Gary White- Waterford Technologies
Considering moving your archiving solution to O365 so you don’t need to worry about it anymore?
It might be worth reconsidering if you want to use services like your email or your website.
Microsoft Azure faults knock websites offline
Users attempting to access SocialSafe and other sites were met with error messages
Faults with Microsoft’s cloud computing platform have knocked many third-party sites offline, as well as disrupting the US firm’s own products.
Microsoft Azure’s status page says problems began at 00:52 GMT on Tuesday 18th Nov across the globe. Its European operations took the longest to fix.
Access to Microsoft’s Office 365 online suite of apps and its Xbox Live gaming facility are among services affected.
The faults could set back the company’s efforts to sell Azure.
Microsoft is attempting to make gains on the market leader, Amazon Web Services, as well as IBM, Google and others offering rival products.
Their pitch is that it is more efficient for companies to rent computing power from a large tech firm than owning and managing their own computer servers or going to a smaller provider.
Azure’s marketing materials say it guarantees that many of its services will be available “99.9%” of the time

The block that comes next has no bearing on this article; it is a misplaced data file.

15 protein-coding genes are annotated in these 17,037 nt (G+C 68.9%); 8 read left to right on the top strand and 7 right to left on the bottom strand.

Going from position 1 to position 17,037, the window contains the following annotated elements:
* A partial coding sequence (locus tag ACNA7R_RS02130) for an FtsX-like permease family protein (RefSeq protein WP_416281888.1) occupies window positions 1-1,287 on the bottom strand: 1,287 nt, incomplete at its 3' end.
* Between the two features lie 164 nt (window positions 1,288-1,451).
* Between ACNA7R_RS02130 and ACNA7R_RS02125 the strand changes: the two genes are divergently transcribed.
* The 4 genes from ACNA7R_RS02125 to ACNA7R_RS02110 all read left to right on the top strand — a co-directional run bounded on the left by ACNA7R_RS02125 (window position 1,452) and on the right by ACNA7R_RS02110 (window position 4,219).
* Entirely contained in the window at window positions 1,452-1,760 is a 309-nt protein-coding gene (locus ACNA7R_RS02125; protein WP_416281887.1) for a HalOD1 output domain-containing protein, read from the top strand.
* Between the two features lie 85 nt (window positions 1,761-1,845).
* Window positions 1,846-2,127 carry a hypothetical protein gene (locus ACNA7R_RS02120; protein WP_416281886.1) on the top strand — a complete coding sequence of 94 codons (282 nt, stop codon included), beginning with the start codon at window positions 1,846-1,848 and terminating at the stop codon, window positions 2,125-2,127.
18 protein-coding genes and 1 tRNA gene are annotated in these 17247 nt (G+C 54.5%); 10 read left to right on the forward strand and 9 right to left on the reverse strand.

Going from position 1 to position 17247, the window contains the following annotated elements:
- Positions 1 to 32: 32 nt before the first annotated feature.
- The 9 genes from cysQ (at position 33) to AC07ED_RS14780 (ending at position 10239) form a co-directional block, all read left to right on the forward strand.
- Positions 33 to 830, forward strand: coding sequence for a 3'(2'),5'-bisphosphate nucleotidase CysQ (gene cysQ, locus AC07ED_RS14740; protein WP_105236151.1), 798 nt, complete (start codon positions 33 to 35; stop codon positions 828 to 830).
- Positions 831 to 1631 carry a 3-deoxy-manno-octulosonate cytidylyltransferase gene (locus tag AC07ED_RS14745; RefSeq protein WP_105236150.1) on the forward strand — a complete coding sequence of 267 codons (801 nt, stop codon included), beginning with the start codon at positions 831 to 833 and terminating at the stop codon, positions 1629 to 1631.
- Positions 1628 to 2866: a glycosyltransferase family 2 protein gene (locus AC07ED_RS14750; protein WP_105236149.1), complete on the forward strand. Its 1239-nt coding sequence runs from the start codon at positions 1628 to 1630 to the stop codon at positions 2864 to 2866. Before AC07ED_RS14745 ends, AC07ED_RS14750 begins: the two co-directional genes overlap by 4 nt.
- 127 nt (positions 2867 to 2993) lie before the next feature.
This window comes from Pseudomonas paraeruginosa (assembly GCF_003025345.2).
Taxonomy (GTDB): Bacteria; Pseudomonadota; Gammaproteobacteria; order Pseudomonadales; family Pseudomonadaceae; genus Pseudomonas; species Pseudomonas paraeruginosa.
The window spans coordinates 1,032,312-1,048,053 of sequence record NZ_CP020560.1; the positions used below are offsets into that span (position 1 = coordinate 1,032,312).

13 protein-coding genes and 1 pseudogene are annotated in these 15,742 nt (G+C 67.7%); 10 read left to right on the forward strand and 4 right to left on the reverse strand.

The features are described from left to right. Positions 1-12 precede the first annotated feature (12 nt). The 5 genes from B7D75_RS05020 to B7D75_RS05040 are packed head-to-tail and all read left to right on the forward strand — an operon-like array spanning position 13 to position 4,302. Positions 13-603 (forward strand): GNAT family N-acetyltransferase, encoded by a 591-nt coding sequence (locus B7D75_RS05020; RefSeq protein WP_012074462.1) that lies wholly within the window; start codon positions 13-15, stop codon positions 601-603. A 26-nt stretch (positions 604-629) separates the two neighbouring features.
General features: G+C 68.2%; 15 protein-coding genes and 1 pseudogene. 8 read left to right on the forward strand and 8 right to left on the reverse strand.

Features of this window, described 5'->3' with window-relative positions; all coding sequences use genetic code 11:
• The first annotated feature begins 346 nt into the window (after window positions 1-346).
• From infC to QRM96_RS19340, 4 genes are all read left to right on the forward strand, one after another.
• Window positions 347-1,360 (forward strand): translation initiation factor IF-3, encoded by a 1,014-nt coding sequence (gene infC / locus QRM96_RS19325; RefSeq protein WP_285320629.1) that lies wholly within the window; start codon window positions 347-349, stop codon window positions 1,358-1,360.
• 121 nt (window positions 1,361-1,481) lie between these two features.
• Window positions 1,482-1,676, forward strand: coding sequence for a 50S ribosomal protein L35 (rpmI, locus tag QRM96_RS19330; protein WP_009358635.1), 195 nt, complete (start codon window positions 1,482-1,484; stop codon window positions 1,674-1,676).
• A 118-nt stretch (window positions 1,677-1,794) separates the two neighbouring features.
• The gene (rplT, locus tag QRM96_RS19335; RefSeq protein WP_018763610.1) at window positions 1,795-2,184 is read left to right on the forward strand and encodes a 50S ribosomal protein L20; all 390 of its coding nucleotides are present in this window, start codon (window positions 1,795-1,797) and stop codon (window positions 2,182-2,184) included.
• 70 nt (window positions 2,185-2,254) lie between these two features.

“Microsoft is investigating an issue affecting access to some Microsoft services,” said Adrienne Hall, general manager at the company.
“We are working to restore full access to these services as quickly as possible.”
Hours after the initial report of an outage, Microsoft’s own site indicated that some customers were still experiencing problems with access to storage, the operation of their websites and access to analytics tools.
Azure’s biggest customers include Easyjet, Toyota, Tesco, eBay, Boeing and Apple.
However, those forced offline by the current problem appear to be smaller businesses, such as SocialSafe, a Surrey-based firm that allows users to keep track of their social media activity.
“It’s hugely disruptive. There’s obviously an adverse impact when your whole website goes down – that’s where people expect to download and access our service,” SocialSafe’s founder Julian Ranger told the BBC.
“We switched to Azure because the previous provider did occasionally have outages and obviously you want your site and the supporting software, which is hosted on servers behind it, to always be operating.
“The point about Azure was that they guarantee that your site will always be up because there are multiple places, effectively, where your software can run. If there’s one problem, it should happily switch to run elsewhere.
“And that’s just not happening today – we’re completely out.”